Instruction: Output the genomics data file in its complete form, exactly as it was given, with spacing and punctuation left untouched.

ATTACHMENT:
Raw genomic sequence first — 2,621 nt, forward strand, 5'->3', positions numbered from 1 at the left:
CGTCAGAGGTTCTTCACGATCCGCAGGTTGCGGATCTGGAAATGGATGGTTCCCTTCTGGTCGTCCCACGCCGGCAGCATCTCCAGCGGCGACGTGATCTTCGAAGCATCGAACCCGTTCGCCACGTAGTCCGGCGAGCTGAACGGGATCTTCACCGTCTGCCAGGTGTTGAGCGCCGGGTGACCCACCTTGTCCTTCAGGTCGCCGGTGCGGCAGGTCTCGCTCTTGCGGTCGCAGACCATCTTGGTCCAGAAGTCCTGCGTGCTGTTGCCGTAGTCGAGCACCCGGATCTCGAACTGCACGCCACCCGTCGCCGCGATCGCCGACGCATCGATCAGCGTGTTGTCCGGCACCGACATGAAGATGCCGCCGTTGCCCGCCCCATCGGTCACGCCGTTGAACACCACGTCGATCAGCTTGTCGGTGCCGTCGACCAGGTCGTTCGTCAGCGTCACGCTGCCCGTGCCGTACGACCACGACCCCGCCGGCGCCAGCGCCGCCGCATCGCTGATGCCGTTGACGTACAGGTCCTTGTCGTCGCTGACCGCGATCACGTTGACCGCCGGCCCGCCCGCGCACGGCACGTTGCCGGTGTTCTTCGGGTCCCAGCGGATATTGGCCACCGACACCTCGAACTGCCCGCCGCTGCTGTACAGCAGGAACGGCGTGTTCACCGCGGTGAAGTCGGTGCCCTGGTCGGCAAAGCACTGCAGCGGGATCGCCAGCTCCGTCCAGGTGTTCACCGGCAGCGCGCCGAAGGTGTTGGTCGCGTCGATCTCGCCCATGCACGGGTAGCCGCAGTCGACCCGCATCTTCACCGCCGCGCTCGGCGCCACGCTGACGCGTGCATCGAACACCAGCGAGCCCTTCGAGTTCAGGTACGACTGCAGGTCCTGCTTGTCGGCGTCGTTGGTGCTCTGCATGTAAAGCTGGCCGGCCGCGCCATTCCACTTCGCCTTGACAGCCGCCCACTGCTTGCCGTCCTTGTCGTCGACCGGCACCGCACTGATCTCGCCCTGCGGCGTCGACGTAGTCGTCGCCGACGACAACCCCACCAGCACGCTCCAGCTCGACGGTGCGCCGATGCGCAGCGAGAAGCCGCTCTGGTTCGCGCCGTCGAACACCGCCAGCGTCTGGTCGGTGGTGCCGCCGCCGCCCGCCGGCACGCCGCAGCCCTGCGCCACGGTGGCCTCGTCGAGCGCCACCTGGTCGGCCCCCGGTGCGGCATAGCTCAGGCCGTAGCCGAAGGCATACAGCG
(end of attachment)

Raw genomic sequence first — 2,621 nt, forward strand, 5'->3', positions numbered from 1 at the left:
CGTCAGAGGTTCTTCACGATCCGCAGGTTGCGGATCTGGAAATGGATGGTTCCCTTCTGGTCGTCCCACGCCGGCAGCATCTCCAGCGGCGACGTGATCTTCGAAGCATCGAACCCGTTCGCCACGTAGTCCGGCGAGCTGAACGGGATCTTCACCGTCTGCCAGGTGTTGAGCGCCGGGTGACCCACCTTGTCCTTCAGGTCGCCGGTGCGGCAGGTCTCGCTCTTGCGGTCGCAGACCATCTTGGTCCAGAAGTCCTGCGTGCTGTTGCCGTAGTCGAGCACCCGGATCTCGAACTGCACGCCACCCGTCGCCGCGATCGCCGACGCATCGATCAGCGTGTTGTCCGGCACCGACATGAAGATGCCGCCGTTGCCCGCCCCATCGGTCACGCCGTTGAACACCACGTCGATCAGCTTGTCGGTGCCGTCGACCAGGTCGTTCGTCAGCGTCACGCTGCCCGTGCCGTACGACCACGACCCCGCCGGCGCCAGCGCCGCCGCATCGCTGATGCCGTTGACGTACAGGTCCTTGTCGTCGCTGACCGCGATCACGTTGACCGCCGGCCCGCCCGCGCACGGCACGTTGCCGGTGTTCTTCGGGTCCCAGCGGATATTGGCCACCGACACCTCGAACTGCCCGCCGCTGCTGTACAGCAGGAACGGCGTGTTCACCGCGGTGAAGTCGGTGCCCTGGTCGGCAAAGCACTGCAGCGGGATCGCCAGCTCCGTCCAGGTGTTCACCGGCAGCGCGCCGAAGGTGTTGGTCGCGTCGATCTCGCCCATGCACGGGTAGCCGCAGTCGACCCGCATCTTCACCGCCGCGCTCGGCGCCACGCTGACGCGTGCATCGAACACCAGCGAGCCCTTCGAGTTCAGGTACGACTGCAGGTCCTGCTTGTCGGCGTCGTTGGTGCTCTGCATGTAAAGCTGGCCGGCCGCGCCATTCCACTTCGCCTTGACAGCCGCCCACTGCTTGCCGTCCTTGTCGTCGACCGGCACCGCACTGATCTCGCCCTGCGGCGTCGACGTAGTCGTCGCCGACGACAACCCCACCAGCACGCTCCAGCTCGACGGTGCGCCGATGCGCAGCGAGAAGCCGCTCTGGTTCGCGCCGTCGAACACCGCCAGCGTCTGGTCGGTGGTGCCGCCGCCGCCCGCCGGCACGCCGCAGCCCTGCGCCACGGTGGCCTCGTCGAGCGCCACCTGGTCGGCCCCCGGTGCGGCATAGCTCAGGCCGTAGCCGAAGGCATACAGCG